This data will be compared with the tax returns lodged by online traders as part of a new “online selling data matching program”. ATO Commissioner Chris Jordan says: “Our online selling data matching program helps us keep a level playing field for honest businesses. ”

Taxpayers whose returns do not reflect the income from their online trading may face penalty tax and interest charges. The harvesting of data is likely to be extended to other online auction and sales sites for 2013-2014 and later years. Read more

Pay Your Tax Or Get A Credit Rating Downgrade!

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According to Nassim Kadem’s article in today’s Australian Review (13 March 2014), the Australian Taxation Office (ATO) has floated the idea of having outstanding tax debts listed by the personal credit rating agencies. This would require a change to the secrecy provisions of relevant taxation statutes.

However, in the last several decades, these provisions have been considerably watered down to accommodate information exchange between the ATO and various Australian and international government agencies. Accordingly, it might be expected that Australia’s Parliament will not be averse to the ATO suggestion.

ATO Second Commissioner Geoff Lepper was appearing before a Parliamentary hearing Read more

IDR Enforcement Procedures Date of January 2 Postponed to March 3, 2014

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Four days after we posted “Ready or Not… 2014 LB&I Information Document Request (IDR) Enforcement Process“, the Internal Revenue Service postponed the effective date to March 3, 2014.

The IRS Large Business and International (LB&I) Division announced that it will be extending the effective date of the enforcement procedures as outlined in the November 4, 2013 LB&I Directive on Information Document Requests Enforcement Process to March 3, 2014, to provide the clarification that is necessary to ensure that the procedures governing IDR issuance and enforcement are easily and clearly understood.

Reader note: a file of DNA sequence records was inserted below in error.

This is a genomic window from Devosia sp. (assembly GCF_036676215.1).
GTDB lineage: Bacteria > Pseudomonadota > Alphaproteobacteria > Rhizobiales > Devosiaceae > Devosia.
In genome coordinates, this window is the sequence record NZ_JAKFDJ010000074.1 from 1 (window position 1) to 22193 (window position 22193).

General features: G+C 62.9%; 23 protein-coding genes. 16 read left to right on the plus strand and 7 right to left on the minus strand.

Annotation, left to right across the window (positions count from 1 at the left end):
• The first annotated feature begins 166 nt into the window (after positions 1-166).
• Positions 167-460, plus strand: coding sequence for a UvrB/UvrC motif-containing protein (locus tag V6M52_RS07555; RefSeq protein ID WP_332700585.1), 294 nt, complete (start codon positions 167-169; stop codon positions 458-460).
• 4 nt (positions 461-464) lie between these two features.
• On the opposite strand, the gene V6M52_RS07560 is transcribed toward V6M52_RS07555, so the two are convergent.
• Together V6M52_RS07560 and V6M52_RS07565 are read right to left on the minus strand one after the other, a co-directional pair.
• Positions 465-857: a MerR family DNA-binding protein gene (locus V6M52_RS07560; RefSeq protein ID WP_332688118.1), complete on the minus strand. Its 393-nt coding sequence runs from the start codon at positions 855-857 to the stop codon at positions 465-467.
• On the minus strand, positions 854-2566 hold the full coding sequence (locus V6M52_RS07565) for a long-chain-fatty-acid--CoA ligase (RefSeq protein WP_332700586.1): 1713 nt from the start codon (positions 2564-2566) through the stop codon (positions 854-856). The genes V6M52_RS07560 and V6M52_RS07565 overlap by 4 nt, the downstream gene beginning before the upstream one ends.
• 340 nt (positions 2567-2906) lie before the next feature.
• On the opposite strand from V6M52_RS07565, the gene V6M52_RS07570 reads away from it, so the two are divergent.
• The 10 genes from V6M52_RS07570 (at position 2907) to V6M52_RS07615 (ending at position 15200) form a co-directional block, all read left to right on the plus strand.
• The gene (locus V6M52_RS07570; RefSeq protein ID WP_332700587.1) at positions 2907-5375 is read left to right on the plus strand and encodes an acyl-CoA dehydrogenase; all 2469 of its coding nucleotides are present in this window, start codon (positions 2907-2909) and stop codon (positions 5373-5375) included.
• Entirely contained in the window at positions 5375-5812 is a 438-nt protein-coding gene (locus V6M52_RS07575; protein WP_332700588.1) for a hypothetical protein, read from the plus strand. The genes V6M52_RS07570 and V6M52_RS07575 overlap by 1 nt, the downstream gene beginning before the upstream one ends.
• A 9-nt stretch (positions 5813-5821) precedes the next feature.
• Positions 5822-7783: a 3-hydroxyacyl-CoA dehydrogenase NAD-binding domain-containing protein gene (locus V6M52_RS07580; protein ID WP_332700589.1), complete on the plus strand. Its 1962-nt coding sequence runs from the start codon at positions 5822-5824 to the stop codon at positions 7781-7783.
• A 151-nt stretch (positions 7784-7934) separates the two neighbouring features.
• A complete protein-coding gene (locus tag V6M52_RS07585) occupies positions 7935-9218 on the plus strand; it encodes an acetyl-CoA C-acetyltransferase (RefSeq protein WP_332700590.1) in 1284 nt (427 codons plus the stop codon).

Kudos to the IRS for recognizing that the implementation of this procedure has issues Read more

Australian Tax Office Information Gathering Guide

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The Australian Tax Office (ATO) recently released a guide on their approach to information gathering. The quite comprehensive 53 page guide provides an insight to both the principles adopted by the ATO in exercising their powers and the considerable extent of those powers.

Australia’s Income Tax Assessment Act 1936 (ITAA 36) confers many of the relevant information gathering powers. These powers include both the power to give formal notices requiring information to be provided and formal access powers.

For example, §263 of ITAA 36 allows an authorized ATO officer to “…at all times have full and free access to all buildings, places, books, documents and other papers” and to Read more

Australian Tax Office Issues Cash And Hidden Economy Audit Guide